Free Textbooks: Concerns Over Absurdly Low Print Quality

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NCTB has reduced the brightness of the paper by 5 percent. Again, the printers are taking the job of printing books at a much lower price than the estimated price.

This year, the National Curriculum and Textbook Board (NCTB) could not hand over all the textbooks to the students on time. For this, they have started the process of printing next year’s textbooks earlier. However, at the secondary level, the printers are taking the job of printing books at an unusually low rate than the estimated rate.

NCTB has relaxed the condition of printing paper brightness again than last year. Books are being printed on paper with 5 percent less brightness than Gelbar. Although NCTB will save some money, the concerned persons fear that the quality of textbooks may deteriorate. 

However, the NCTB says that if the printers bid less in the tender, they will not be able to do anything. And keeping in mind the paper crisis, the brightness has been discounted.

This time most of the class books are being printed in the light of the new curriculum. In the current year, only the first, sixth and seventh classes of the new curriculum have been introduced. From next year, books will be printed in the light of the new curriculum for the second, third, eighth and ninth classes as well. As a result, there is a change in the number and content of books. However, books will be printed in the light of the old syllabus in other classes.

According to NCTB sources, the tender and evaluation process for printing the primary books is already in the final stage. On the other hand, the secondary work of printing sixth and seventh class books is now awaiting the approval of the ministry. In the light of the new curriculum, the work of writing the ninth class book has not yet been completed.

According to NCTB sources, in sixth and seventh standard, the institution had fixed the estimated price of books per form at an average of Rs.3. But in Class VI, printers gave the lowest price per form at an average of Rs 1 93 paisa. And in seventh grade 1 Taka 79 Paisa. About 6 crore 45 lakh books will be printed in sixth class, and about 4 crore 45 lakh in seventh class.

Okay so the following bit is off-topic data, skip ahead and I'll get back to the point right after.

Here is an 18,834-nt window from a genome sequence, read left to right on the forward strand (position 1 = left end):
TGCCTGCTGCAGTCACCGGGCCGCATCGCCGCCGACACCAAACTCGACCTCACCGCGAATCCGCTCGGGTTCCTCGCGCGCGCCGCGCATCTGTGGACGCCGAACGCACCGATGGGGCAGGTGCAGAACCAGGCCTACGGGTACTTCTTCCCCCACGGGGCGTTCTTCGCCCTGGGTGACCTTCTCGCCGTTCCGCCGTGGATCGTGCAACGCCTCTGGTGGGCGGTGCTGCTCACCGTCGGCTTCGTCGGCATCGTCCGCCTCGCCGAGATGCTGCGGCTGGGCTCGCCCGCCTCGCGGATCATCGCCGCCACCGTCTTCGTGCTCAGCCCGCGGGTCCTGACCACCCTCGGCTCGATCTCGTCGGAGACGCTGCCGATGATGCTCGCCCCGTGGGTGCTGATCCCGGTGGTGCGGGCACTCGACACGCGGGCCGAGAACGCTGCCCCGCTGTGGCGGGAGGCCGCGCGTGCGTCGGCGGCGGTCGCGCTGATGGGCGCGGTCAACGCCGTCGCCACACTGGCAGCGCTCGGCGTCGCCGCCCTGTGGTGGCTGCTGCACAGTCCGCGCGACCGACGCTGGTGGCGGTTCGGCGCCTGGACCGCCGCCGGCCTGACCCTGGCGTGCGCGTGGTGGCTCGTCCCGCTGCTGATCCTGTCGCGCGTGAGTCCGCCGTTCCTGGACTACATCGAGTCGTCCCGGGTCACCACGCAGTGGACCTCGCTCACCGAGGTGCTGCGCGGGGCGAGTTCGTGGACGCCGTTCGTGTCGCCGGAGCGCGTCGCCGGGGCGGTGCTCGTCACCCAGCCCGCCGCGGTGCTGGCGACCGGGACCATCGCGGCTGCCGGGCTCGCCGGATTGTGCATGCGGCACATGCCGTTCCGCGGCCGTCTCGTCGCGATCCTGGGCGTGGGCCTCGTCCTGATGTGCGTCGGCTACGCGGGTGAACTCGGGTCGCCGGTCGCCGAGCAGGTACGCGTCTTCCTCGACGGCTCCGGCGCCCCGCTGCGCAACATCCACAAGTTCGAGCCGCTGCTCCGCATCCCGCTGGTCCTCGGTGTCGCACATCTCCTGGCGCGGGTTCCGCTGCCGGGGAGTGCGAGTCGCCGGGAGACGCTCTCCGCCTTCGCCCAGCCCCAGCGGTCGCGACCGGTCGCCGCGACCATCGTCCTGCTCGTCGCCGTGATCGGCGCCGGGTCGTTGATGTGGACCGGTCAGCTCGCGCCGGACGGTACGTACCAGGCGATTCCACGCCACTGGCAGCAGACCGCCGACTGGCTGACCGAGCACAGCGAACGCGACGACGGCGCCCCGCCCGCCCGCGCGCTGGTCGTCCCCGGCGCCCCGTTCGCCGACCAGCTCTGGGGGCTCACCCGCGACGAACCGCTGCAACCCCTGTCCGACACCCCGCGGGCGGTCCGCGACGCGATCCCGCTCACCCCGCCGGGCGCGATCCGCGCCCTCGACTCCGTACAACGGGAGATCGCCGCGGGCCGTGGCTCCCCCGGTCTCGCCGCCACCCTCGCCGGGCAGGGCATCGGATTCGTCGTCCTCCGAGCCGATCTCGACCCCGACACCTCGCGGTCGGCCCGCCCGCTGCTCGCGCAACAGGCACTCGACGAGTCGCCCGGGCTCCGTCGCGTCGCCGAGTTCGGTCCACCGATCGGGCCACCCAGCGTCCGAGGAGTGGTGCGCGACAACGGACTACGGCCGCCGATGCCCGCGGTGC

An NCTB official who did not wish to be named told Prothom Alo that the government will save some money. But the extent to which the quality of the book can be protected is a matter of concern. Because, already a part of the printers are struggling with textbooks almost every year for high profit. At the end when the government tried to collect books quickly from the printers, many printers tried to print books on low quality paper. This time this fear is more. 

According to NCTB sources, last time the brightness of the paper was found to be 85 percent. This time 80 percent has been caught. From past experience, many printers do not properly measure brightness conditions. For example last time NCTB gave concession on brightness due to shortage of good quality pulp (paper making pulp). But they printed books on worse paper than that discount. This time the brightness of the paper is set to 80 percent. Now, as a rule, if you print a book on paper with less brightness than this, the quality of the book will naturally be much worse.

However, a responsible official of NCTB said that they will be more careful this time. 

Question about the number of students

This time around 34 crore textbooks will be printed for more than 4 crore students. Out of this, about 23 crore books will be printed for about 1 crore 67 lakh students in Madhyamik. But the question is, are there actually so many students at the secondary level in the country?

According to the government’s Bureau of Education Information and Statistics (BANBASE), the total number of students in secondary education is a little over 1 crore. Even if madrasa students are added there, the total number is not supposed to be 1 crore 67 lakh. 

There are complaints that such incidents have not only happened this time, but almost every year books are printed showing more number of students. Due to overprinting of large number of books, the government suffers financial loss.

Chairman of NCTB. Farhadul Islam did not deny the allegation. He said, they print books on demand from institutions. Several factors are at work here. First, they do not know in advance the exact number of new students who will be admitted to each educational institution next year. For this, organizations provide demand based on ideas. Again, many educational institutions give more demands for different classes. But by taking some steps, this problem is much less than before.

 

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